We read with great interest the article by Shen and associates describing intracameral voriconazole injection in the treatment of fungal endophthalmitis resulting from keratitis. The authors proposed that intracameral voriconazole injection may be an effective treatment for fungal endophthalmitis contiguously spreading from keratitis. We appreciate this report by authors, which provided us with valuable information on new, challenging treatment methods for endophthalmitis spreading from fungal keratitis. Although the study was simple and concise, we have some concerns regarding the study they presented.
The final visual outcomes ranged from hand movements to no light perception in Patients 1, 2, and 5. We are concerned to know whether the authors ruled out possible posterior segment involvement by using ocular echography in these patients. Ocular echography is a useful instrument to evaluate posterior segment in endophthalmitis, especially in eyes with opaque media such as fungal keratitis. Similar to classification of bacterial endogenous endophthalmitis reported by Greenwald and associates, most cases of fungal endophthalmitis resulting from keratitis are the types of anterior focal or diffuse forms with or without posterior focal endophthalmitis. In such types of fungal endophthalmitis, intracameral voriconazole injection may be an effective treatment; moreover, repeated injections of intracameral voriconazole also may prevent organisms from spreading to the vitreous cavity. However, in fungal keratitis with posterior diffuse or panophthalmitis, intracameral voriconazole injection may be ineffective because of a low concentration of intravitreal voriconazole. Therefore, intravitreal voriconazole with or without pars plana vitrectomy should be performed in severe cases with posterior diffuse involvement. The authors should clarify whether the poor visual outcomes are related to posterior segment involvement.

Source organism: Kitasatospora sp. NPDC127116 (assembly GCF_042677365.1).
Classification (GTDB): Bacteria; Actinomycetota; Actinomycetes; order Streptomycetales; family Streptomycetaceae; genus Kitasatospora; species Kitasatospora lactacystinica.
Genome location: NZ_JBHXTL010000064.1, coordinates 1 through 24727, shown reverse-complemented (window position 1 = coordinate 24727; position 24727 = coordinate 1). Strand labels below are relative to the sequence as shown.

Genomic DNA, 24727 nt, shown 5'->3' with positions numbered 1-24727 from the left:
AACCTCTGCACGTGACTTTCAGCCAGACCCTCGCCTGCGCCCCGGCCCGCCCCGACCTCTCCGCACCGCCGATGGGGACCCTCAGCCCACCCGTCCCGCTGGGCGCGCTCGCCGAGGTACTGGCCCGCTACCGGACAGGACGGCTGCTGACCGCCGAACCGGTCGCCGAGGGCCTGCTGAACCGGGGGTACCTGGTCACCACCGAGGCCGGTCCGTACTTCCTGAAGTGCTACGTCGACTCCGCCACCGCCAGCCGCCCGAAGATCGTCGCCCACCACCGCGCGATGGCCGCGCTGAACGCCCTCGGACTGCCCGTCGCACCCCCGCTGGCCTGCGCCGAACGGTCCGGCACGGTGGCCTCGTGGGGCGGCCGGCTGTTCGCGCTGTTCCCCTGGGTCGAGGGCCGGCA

First, in the Methods, the authors should provide the results of vitreous cultures and lens status for the patients. Intraocular specimens were obtained only from aqueous humor; however, results of vitreous cultures may indicate whether intravitreal antibiotics should be administered, especially in mildly anterior focal vitreous inflammation. Second, the lens also plays an important role for preventing organisms from invading the posterior segment. Therefore, the authors should illustrate whether eyes with aphakia and pseudophakia have a higher incidence of posterior segment involvement and poor visual outcomes than those with phakia.
In the Discussion, we would like to point out a minor error in the authors’ assumption of the normal volume of the anterior chamber. In fact, the normal volume of the anterior chamber in humans is 0.2 mL, rather than 0.5 mL, as reported in this study. Therefore, the injected dose of 100 μg/0.1 mL should result in an anterior chamber concentration of 333 μg/mL or more after aqueous tapping for cultures. The peak levels achieved in the anterior chamber thus were more than 300 times the minimum inhibitory concentration of voriconazole to Candida and Aspergillus species.
Final visual outcomes are related to posterior segment involvement in patients with endophthalmitis. If the authors provide more supplementary data such as echographic findings, results of vitreous cultures, and lens status, this study is a valuable reference for clinical practices.